Obesity during childhood is associated with higher cancer mortality rate during adulthood: the i3C Consortium

Joel Nuotio, Tomi T. Laitinen, Alan R Sinaiko, Jessica G. Woo, Elaine M. Urbina, David Jacobs, Julia Steinberger, Ronald J. Prineas, Matthew A. Sabin, David P. Burgner, Heikki Minn, Trudy L. Burns, Lydia A. Bazzano, Alison J. Venn, Jorma S.A. Viikari, Nina Hutri-Kähönen, Stephen R. Daniels, Olli T. Raitakari, Costan G. Magnussen, Markus JuonalaTerence Dwyer

Research output: Contribution to journalArticlepeer-review

13 Scopus citations


Background: In high-income countries, cancer is the leading cause of death among middle-aged adults. Prospective data on the effects of childhood risk exposures on subsequent cancer mortality are scarce. Methods: We examined whether childhood body mass index (BMI), blood pressure, glucose and lipid levels were associated with adult cancer mortality, using data from 21,012 children enrolled aged 3–19 years in seven prospective cohort studies from the U.S., Australia, and Finland that have followed participants from childhood into adulthood. Cancer mortality (cancer as a primary or secondary cause of death) was captured using registries. Results: 354 cancer deaths occurred over the follow-up. In age-, sex, and cohort-adjusted analyses, childhood BMI (Hazard ratio [HR], 1.13; 95% confidence interval [CI] 1.03–1.24 per 1-SD increase) and childhood glucose (HR 1.22; 95%CI 1.01–1.47 per 1-SD increase), were associated with subsequent cancer mortality. In a multivariable analysis adjusted for age, sex, cohort, and childhood measures of fasting glucose, total cholesterol, triglycerides, and systolic blood pressure, childhood BMI remained as an independent predictor of subsequent cancer mortality (HR, 1.24; 95%CI, 1.03–1.49). The association of childhood BMI and subsequent cancer mortality persisted after adjustment for adulthood BMI (HR for childhood BMI, 1.35; 95%CI 1.12–1.63). Conclusions: Higher childhood BMI was independently associated with increased overall cancer mortality.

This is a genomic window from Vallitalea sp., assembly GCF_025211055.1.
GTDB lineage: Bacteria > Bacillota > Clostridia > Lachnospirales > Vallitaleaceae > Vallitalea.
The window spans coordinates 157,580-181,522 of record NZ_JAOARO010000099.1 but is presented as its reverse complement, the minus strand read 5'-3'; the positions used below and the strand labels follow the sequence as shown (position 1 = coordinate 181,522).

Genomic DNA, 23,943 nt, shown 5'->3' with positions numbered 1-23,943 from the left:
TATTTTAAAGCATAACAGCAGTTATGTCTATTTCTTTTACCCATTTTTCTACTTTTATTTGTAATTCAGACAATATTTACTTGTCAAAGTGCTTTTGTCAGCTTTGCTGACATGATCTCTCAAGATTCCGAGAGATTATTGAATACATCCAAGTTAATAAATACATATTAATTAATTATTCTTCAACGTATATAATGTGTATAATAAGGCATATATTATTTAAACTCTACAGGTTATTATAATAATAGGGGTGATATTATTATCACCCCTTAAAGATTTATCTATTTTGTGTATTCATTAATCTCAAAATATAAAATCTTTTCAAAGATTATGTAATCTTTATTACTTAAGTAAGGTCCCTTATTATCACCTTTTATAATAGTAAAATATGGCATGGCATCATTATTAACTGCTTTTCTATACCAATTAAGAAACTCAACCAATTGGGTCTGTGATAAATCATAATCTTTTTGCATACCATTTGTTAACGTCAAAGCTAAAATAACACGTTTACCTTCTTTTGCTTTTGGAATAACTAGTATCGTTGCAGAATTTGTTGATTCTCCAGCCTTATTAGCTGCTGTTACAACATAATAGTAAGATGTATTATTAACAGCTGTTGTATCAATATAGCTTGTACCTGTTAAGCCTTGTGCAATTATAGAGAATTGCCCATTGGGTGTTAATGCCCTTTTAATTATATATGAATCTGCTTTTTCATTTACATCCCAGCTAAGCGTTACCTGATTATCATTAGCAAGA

Original languageEnglish (US)
Pages (from-to)393-399
Number of pages7
JournalInternational Journal of Obesity
Issue number2
StatePublished - Feb 2022

Bibliographical note

Funding Information:
This work was supported by the National Institutes of Health (NIH; Grant No.: R01 HL121230). Harmonization and other data work before obtaining NIH funding were supported by the Australian National Health and Medical Research Council Project (Grant Nos.: APP1098369, APP211316), the Academy of Finland (Grant No.: 126925, 121584, 124282, 129378, 117787, and 41071), the Social Insurance Institution of Finland; Kuopio, Tampere, and Turku University Hospital Medical Funds, Juho Vainio Foundation, Paavo Nurmi Foundation, Finnish Foundation of Cardiovascular Research, Finnish Cultural Foundation, Sigrid Juselius Foundation, and Yrjö Jahnsson Foundation. The funders of this study had no role in the design and conduct of the study. Open Access funding provided by University of Turku (UTU) including Turku University Central Hospital.

Publisher Copyright:
© 2021, The Author(s).

PubMed: MeSH publication types

  • Journal Article
  • Research Support, N.I.H., Extramural
  • Research Support, Non-U.S. Gov't


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